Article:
Let her husband touch her.

A piece of fruit after dinner, she called the youngest one melon-head because she had one.
Many called her katchkie-duck because once a neighbor saw her
Diaper-bound waddle
But the oldest one, k’aine h’ora, could not be seen
As an infant and wouldn’t be named in the open air.
The evil eye was too subtle. 




Idylls 

Corydon said, Look neighbor, the cow
from my village gave the sweetest milk.
In April a thin green-white nectar
with the flavor of the smallest new pea.
Even deep in winter her milk’s
aroma constrained the tongue to release
its depth. It’s what I long for, and when
the Dellwood man drops bottles in my tin
box, I sigh for a thicker layer of cream.

Antigenes said, Neighbor, here are my grapes—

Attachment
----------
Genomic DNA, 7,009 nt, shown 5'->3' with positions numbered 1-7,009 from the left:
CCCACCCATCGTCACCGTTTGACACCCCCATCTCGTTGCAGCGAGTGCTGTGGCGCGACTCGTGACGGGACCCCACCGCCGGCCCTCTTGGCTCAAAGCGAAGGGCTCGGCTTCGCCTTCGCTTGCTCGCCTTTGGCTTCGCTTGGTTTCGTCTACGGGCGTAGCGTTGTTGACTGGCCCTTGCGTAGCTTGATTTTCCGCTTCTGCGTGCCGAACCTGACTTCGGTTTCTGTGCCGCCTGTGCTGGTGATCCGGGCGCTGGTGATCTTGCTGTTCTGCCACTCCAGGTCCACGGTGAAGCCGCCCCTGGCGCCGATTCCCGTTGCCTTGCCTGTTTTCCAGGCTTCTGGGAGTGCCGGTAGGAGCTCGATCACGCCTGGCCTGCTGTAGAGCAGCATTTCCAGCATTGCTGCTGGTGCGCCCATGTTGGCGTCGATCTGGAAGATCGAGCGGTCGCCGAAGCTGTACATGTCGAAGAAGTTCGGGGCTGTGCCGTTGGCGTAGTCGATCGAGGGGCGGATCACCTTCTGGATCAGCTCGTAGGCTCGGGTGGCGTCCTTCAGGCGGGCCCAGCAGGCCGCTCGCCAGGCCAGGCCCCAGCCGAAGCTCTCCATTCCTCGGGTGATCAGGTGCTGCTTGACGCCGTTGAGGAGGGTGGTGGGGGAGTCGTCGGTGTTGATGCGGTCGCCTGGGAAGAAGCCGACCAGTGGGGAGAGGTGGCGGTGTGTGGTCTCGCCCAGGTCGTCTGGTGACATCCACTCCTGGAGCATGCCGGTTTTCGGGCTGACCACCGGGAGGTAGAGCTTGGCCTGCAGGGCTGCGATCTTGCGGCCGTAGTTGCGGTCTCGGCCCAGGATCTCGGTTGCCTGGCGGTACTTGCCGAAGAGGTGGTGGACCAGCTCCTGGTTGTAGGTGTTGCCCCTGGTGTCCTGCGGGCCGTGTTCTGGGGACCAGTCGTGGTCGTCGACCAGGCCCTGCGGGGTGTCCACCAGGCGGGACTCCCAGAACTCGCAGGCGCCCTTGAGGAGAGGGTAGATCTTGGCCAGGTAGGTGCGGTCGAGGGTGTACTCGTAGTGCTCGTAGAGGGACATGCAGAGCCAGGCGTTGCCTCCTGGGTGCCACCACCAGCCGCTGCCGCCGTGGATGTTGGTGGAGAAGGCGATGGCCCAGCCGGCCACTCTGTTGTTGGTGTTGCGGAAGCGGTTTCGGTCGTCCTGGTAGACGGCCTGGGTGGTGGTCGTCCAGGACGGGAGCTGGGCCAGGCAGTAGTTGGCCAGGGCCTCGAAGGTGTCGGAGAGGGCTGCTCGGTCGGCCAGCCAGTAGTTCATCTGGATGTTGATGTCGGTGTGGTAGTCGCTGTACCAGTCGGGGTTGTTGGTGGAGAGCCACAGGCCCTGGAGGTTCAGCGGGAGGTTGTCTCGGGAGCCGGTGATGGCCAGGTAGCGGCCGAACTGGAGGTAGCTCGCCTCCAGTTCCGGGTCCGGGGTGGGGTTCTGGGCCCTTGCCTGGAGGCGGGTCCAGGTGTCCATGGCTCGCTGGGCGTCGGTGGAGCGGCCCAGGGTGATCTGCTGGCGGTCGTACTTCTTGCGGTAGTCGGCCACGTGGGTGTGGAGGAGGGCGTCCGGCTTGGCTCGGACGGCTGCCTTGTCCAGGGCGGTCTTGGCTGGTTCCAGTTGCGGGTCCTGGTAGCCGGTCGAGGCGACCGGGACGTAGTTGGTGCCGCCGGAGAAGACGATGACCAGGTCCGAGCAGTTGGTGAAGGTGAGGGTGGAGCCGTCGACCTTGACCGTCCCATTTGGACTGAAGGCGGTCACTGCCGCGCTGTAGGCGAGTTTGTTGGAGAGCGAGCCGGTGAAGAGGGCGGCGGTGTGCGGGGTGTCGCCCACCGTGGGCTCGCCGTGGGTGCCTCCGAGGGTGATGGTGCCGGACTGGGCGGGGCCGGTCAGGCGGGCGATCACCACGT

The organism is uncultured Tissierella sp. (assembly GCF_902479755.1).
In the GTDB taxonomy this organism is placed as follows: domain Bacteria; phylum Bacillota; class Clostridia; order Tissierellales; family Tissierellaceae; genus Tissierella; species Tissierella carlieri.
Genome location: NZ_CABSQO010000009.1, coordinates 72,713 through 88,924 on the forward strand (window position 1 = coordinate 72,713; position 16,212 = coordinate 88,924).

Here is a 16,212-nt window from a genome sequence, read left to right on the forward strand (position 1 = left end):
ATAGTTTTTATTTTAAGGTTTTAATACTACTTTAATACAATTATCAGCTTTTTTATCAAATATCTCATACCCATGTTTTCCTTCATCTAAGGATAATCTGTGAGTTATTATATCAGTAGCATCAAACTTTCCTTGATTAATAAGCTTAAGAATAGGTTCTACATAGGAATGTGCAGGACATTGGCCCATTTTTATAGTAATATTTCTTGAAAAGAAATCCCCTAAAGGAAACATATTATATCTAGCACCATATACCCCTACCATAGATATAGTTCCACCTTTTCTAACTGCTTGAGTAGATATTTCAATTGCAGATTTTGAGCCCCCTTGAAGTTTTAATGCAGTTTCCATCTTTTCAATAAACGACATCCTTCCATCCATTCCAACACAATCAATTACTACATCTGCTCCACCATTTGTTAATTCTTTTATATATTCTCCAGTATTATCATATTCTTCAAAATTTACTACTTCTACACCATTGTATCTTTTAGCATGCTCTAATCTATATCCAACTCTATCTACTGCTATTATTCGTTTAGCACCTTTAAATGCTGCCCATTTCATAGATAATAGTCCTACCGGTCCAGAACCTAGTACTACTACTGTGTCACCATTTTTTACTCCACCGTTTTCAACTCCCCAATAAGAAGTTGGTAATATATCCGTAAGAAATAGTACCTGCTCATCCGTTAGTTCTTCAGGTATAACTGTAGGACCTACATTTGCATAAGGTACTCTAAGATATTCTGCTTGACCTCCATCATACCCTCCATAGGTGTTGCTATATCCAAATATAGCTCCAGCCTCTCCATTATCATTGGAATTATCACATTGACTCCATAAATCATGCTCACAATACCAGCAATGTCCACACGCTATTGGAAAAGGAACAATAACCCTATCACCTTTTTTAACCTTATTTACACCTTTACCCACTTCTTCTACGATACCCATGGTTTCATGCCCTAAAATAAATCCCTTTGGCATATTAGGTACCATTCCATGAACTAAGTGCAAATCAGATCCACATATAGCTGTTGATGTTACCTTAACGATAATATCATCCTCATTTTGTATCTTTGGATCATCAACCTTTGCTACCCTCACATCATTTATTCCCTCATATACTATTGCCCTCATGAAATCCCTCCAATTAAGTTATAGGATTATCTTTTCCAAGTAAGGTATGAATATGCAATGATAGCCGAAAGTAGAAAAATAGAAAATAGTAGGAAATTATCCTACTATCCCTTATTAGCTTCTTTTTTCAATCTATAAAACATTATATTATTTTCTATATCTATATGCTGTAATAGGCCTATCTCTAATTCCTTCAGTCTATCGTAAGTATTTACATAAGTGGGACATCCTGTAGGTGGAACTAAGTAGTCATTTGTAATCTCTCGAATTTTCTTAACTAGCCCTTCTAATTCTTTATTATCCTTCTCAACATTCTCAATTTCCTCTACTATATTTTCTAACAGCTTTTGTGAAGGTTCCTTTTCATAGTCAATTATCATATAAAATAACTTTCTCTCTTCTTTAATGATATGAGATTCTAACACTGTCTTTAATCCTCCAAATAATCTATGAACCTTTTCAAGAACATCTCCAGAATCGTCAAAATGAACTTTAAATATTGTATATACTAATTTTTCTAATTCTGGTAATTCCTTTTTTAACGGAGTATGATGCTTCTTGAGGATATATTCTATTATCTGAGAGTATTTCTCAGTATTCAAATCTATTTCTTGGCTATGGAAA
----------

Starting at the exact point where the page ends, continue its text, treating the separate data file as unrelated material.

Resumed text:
trim them and trick them up

around a few sticks, here, and they will be fat
as Elizabeth Taylor’s jewels. Have the Knife
Man give you his horse’s best gifts,
Be patient in picking, be cruel in crushing
and the wine will keep you all year to the next.

Phrasidamus said this cherry tree—this one—
in this strip of concrete patio will flower
and fruit like the Czar’s second-best.
The pink of the blossom will soothe a restless
dream and the fruit’s red will give your mouth
the strongest flesh it’s ever conquered
even as your tongue searches for the hard
pit. Let your daughters harvest what they will.

We did. We climbed the ladder and we picked.
There was no bowl sweet enough
for the cherries and, later, the grapes
So I carved one in the winter and while I did,
I sang, and filled jugs tall as I was
with must and sugar and slop,
filled jars as small as my mother’s hands
with pectin and wax and cotton.
Through the row house sheet rock
came screaming of names and private
grievances, through the night. Worse
than we could say, we heard—strange curses.
And every morning the sun shone
on the garden strips of the lost mother tongues.